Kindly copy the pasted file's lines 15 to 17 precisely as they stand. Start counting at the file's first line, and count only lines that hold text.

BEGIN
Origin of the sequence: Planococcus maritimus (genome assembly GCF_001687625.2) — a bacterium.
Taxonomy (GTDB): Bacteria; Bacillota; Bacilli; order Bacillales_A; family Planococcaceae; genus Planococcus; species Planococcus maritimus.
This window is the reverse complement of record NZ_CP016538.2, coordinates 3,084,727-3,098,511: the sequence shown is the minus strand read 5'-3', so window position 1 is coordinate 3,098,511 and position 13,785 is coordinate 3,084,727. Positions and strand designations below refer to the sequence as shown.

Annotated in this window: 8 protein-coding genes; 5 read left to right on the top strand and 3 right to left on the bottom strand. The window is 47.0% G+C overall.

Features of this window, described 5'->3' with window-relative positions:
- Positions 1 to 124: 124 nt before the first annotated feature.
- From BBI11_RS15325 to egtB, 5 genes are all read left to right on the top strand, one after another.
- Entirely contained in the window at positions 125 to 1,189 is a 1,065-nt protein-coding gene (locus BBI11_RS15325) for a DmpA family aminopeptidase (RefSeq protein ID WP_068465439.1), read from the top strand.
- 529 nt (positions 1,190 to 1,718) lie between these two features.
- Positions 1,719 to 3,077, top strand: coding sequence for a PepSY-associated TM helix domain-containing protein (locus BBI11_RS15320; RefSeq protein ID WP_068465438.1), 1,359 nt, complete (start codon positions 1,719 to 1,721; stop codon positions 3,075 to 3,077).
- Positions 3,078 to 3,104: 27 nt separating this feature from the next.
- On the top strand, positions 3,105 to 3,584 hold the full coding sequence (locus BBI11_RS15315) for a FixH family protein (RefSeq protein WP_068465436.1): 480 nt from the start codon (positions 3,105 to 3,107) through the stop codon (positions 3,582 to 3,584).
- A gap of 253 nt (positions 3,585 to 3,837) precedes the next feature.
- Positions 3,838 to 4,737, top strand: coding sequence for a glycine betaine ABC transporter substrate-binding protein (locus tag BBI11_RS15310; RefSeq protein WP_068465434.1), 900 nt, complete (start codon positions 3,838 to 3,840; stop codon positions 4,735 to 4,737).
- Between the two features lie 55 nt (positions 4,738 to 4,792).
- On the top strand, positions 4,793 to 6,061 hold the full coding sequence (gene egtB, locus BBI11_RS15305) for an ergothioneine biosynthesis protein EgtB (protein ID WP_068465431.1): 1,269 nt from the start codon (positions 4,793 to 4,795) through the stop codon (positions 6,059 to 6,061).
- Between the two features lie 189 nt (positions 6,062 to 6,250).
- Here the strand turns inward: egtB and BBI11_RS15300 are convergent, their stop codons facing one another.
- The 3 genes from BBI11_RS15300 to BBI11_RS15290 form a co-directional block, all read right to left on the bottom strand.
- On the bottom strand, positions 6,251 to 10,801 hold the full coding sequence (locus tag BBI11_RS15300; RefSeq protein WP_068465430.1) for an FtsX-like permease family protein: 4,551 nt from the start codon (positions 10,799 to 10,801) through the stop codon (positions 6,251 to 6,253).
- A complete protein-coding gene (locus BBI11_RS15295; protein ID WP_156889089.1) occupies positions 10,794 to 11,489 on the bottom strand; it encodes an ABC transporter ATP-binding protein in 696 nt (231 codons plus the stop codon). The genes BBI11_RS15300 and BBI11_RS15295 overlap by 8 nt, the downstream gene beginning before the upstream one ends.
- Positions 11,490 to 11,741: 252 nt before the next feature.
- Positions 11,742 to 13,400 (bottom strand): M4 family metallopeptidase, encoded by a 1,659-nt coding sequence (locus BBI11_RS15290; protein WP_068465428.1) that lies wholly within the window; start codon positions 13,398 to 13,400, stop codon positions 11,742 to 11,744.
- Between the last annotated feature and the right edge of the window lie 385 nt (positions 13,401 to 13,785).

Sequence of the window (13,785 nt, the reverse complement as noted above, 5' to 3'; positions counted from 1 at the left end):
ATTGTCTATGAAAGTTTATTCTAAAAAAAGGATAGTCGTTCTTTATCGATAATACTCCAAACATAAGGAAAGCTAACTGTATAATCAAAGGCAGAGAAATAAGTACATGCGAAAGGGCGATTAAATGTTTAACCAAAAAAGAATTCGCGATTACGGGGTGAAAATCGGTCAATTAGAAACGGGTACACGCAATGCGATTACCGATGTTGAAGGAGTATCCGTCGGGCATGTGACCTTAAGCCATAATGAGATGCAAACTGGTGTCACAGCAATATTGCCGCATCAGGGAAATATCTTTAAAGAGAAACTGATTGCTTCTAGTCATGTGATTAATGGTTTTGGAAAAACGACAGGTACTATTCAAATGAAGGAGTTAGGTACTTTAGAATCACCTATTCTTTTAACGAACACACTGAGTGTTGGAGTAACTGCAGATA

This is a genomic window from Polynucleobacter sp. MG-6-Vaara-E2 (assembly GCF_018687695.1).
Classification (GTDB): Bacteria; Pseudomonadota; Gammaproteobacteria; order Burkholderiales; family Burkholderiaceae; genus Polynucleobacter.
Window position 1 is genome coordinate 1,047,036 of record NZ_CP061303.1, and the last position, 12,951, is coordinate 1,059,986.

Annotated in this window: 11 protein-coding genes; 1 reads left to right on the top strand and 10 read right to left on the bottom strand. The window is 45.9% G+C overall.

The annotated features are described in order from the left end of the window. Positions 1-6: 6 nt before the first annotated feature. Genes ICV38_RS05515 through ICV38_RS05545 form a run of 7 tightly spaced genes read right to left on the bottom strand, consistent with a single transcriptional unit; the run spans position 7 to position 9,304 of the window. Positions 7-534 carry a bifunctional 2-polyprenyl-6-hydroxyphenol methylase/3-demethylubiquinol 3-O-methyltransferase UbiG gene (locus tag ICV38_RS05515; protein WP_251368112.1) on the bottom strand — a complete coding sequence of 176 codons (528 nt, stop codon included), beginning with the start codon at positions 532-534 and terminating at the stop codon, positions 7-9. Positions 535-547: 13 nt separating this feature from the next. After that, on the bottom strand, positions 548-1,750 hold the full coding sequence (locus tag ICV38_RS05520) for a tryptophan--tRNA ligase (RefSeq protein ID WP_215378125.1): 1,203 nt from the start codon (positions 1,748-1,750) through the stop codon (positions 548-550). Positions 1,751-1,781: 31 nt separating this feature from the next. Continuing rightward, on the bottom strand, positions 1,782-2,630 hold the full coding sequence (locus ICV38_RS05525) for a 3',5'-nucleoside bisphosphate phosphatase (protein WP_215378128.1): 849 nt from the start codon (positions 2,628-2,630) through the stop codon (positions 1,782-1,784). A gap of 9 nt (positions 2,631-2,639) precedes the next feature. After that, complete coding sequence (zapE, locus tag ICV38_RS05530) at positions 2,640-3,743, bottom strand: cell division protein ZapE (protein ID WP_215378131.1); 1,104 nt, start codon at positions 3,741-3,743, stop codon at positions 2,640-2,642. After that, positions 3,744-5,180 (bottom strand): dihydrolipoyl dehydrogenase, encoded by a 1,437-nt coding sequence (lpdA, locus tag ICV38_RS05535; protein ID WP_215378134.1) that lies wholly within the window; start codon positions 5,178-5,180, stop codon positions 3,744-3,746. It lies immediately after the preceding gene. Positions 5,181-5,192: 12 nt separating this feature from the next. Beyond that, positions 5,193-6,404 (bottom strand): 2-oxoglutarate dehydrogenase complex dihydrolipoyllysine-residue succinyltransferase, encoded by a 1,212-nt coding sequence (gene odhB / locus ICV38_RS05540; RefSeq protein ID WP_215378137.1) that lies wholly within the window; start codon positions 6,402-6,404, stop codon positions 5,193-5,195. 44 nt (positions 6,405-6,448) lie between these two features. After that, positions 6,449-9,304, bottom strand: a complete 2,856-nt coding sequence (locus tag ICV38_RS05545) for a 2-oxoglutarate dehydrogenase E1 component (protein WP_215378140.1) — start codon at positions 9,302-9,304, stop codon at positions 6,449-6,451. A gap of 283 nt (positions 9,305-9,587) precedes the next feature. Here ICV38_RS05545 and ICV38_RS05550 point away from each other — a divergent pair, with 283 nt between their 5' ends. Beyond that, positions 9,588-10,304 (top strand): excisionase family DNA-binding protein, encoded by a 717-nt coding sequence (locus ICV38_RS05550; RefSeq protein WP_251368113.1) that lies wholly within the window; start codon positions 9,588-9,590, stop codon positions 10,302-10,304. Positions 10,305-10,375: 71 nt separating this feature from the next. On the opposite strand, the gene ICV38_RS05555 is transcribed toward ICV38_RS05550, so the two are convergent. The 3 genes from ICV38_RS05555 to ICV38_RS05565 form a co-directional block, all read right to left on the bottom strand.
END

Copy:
- Between the two features lie 55 nt (positions 4,738 to 4,792).
- On the top strand, positions 4,793 to 6,061 hold the full coding sequence (gene egtB, locus BBI11_RS15305) for an ergothioneine biosynthesis protein EgtB (protein ID WP_068465431.1): 1,269 nt from the start codon (positions 4,793 to 4,795) through the stop codon (positions 6,059 to 6,061).
- Between the two features lie 189 nt (positions 6,062 to 6,250).